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Recipe: Sachertorte from Vienna, Austria

Created by Franz Sacher in 1832, the Sachertorte is not only the most famous cake in Vienna, but also arguably the world. As the legend goes, when the head chef fell ill, his 16-year-old apprentice was tasked with making the chocolate cake—coated in tart apricot jam and chocolate icing—for a statesman’s dinner party. The rest is history.

While you can only find the Original Sacher-Torte at Hotel Sacher, I’ve adapted the following recipe to give you a taste at home. Traditionally served with unsweetened whipped cream, the cake is intended to be rather dry—which allows it to be boxed and sold as a souvenir. However, for a moister version, you can brush the layers with a bit of rum simple syrup before assembling (even Hotel Sacher has a version with alcohol, called the Sacher Punschtorte). Also, the Sachertorte is especially nice with fresh, homemade jam, so I’ve included my apricot jam recipe below.

The following cake recipe is adapted from Das Neue Sacher Kochbuch, Hotel Sacher’s new cookbook, posted online by the Vienna Tourist Board.


Yield: One 9-inch round cake

10 tablespoons butter (at room temperature)
¾ cup confectioners’ sugar
½ vanilla bean, sliced in half lengthwise and seeds scraped
6 egg yolks
6 egg whites
5 ounces bittersweet chocolate
½ cup plus 1 tablespoon granulated sugar
1¼ cups all-purpose flour, sifted
7 ounces (a little over ¾ cup) apricot jam (use store-bought, or follow my recipe below)
Extra butter and flour (for cake pan)
Heavy cream, whipped


½ cup water
1 cup granulated sugar
5 ounces bittersweet chocolate

Rum Simple Syrup (Optional)*

½ cup granulated sugar
½ cup water
2 tablespoons rum

Apricot Jam (Optional)**

1½ pounds (about 8) fresh apricots
2¼ cups sugar
¼ cup water
½ lemon, juiced
Leftover vanilla bean after seeds have been scraped out (optional)

For Cake: Preheat oven to 325°F. Line bottom of a 9-inch round cake pan with parchment paper (cut into a circle to fit), and then grease the sides with butter and dust with flour.

In a stand mixer, beat softened butter, confectioners’ sugar, and vanilla bean seeds until creamy. Gradually add egg yolks, one at a time, and continue beating until mixture is thick and creamy. Melt the chocolate in a double boiler and then fold into mixture.

In a separate bowl, beat the egg whites until stiff, and then gradually add granulated sugar and continue to beat until glossy. Fold a third of the egg whites into mixture to lighten, then fold in the rest. Fold in sifted flour.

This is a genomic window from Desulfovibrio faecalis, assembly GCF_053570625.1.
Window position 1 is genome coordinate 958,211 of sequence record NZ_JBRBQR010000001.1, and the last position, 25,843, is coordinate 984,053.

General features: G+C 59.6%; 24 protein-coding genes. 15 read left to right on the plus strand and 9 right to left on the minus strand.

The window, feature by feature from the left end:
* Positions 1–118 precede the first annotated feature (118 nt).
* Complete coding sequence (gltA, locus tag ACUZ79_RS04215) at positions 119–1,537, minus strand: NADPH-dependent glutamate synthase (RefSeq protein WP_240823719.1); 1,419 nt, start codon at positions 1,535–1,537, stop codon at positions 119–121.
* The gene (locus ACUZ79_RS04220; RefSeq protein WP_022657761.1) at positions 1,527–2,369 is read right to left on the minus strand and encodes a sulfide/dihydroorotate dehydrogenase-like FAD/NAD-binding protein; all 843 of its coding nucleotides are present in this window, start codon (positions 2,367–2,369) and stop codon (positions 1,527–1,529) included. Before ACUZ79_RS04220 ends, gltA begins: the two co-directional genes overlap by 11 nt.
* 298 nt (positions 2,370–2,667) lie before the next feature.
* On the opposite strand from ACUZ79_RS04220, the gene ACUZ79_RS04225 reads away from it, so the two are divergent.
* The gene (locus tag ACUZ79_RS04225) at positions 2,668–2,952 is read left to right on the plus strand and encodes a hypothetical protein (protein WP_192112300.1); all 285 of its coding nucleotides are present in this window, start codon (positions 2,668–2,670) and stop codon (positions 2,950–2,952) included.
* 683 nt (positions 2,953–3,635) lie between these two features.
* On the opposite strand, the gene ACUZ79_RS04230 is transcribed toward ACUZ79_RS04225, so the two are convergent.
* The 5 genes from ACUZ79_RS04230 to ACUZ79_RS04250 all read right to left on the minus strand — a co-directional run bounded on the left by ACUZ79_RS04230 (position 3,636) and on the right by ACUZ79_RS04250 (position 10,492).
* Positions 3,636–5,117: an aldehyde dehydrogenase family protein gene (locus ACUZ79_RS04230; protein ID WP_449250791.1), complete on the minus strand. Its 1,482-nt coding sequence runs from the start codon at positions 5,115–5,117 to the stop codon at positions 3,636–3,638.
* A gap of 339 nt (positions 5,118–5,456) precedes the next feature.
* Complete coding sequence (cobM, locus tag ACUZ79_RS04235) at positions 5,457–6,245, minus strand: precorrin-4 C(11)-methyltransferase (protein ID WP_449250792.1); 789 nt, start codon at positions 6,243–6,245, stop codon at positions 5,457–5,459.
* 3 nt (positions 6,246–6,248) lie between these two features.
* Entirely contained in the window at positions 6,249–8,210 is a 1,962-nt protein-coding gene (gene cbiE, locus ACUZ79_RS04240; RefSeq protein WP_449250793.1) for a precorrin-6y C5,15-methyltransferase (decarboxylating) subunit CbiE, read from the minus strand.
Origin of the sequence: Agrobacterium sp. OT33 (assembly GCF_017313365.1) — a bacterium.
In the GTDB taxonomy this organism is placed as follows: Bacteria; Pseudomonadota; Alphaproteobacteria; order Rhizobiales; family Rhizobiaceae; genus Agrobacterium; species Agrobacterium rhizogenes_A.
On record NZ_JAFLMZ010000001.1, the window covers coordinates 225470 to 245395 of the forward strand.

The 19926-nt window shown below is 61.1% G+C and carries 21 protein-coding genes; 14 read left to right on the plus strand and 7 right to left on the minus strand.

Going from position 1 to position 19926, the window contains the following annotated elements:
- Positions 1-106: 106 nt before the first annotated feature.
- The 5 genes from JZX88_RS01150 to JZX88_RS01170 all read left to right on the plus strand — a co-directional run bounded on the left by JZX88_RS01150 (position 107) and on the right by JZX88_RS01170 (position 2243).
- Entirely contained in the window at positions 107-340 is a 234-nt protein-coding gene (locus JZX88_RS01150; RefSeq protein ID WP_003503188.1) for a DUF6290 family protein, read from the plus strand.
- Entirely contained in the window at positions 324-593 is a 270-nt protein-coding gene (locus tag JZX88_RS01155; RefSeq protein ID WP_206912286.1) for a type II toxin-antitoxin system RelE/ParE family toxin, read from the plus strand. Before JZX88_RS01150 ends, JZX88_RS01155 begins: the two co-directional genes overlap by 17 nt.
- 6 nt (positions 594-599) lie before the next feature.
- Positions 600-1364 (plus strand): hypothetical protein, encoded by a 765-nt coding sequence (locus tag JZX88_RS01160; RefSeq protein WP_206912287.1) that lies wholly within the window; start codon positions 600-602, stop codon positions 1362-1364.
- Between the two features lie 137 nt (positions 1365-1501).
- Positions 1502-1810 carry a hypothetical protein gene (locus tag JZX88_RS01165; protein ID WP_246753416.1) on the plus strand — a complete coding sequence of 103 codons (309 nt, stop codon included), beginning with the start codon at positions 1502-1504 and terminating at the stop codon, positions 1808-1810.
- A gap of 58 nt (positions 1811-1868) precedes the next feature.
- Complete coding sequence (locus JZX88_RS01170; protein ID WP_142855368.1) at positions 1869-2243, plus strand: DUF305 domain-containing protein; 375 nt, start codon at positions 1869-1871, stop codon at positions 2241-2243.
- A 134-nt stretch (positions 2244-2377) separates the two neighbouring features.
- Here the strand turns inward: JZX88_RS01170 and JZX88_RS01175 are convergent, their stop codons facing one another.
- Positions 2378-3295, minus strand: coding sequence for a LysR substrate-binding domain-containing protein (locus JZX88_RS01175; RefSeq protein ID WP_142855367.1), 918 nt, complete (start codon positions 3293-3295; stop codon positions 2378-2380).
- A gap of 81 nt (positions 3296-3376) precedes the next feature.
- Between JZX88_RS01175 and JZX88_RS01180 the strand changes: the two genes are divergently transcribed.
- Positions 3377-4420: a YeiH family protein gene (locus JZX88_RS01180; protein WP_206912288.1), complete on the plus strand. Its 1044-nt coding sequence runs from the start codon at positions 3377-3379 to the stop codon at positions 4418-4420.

Fill the pan with the mixture and spread evenly. Bake for 55 to 60 minutes, leaving the oven door slightly ajar during the first 10 to 15 minutes and rotating the pan halfway through. The cake is done when it gives a slight resistance when pressed lightly with your finger.

While still in pan, turn cake upside down, place it on a rack, and let it cool for 20 minutes. Take pan off cake and peel off paper. Put cake back in pan, right side up, and allow it to fully cool.

Remove cake from pan and slice it in half horizontally with a sharp knife (trim the top and bottom of cake, if desired). If using, brush equal amounts of rum simple syrup on each cake layer. Spread about a third of the jam on bottom layer, place second layer on top, and then spread rest of jam over top and sides of cake.

For Icing: Boil water and sugar for about 5 minutes. Allow to cool slightly. Melt chocolate in a double boiler, and while stirring, gradually add the sugar syrup until mixture becomes a thick glaze. Remove from heat. The icing is the right consistency when it coats the back of a wooden spoon and is about ⅛ inch thick—if icing is too thick, add a little simple syrup (equal parts water and sugar, heated to a boil). Quickly pour warm icing over cake and smooth with a spatula. Allow to cool and harden. Slice cake and serve with whipped cream.

*For Rum Simple Syrup: In a small saucepan, dissolve sugar in water and bring to a boil. Let simmer for about 5 minutes and then add rum. Makes about ¾ cup.

**For Apricot Jam: Slice apricots in half and remove pits. Place in medium saucepan and add sugar, water, lemon juice, and leftover vanilla bean (if using). Boil for about 4 minutes, stirring continuously until thickened. Skim any foam and carefully take out vanilla bean (if using). Put a small plate in the freezer; when chilled, add a little jam to plate and put back in freezer for a few minutes. Jam is ready when it wrinkles and piles up when pushed with your finger. If done, take off heat and allow to cool; if not, continue cooking until it reaches the correct consistency. Push through a food mill or fine mesh sieve, if desired. Makes about 1¾ cups. Use about half the jam for cake and reserve the rest for another use.

SmarterTravel’s Executive Editor Anne Banas is also a pastry chef. If you have any questions about this recipe, please leave a comment for her below.

(Photo: Anne Banas)

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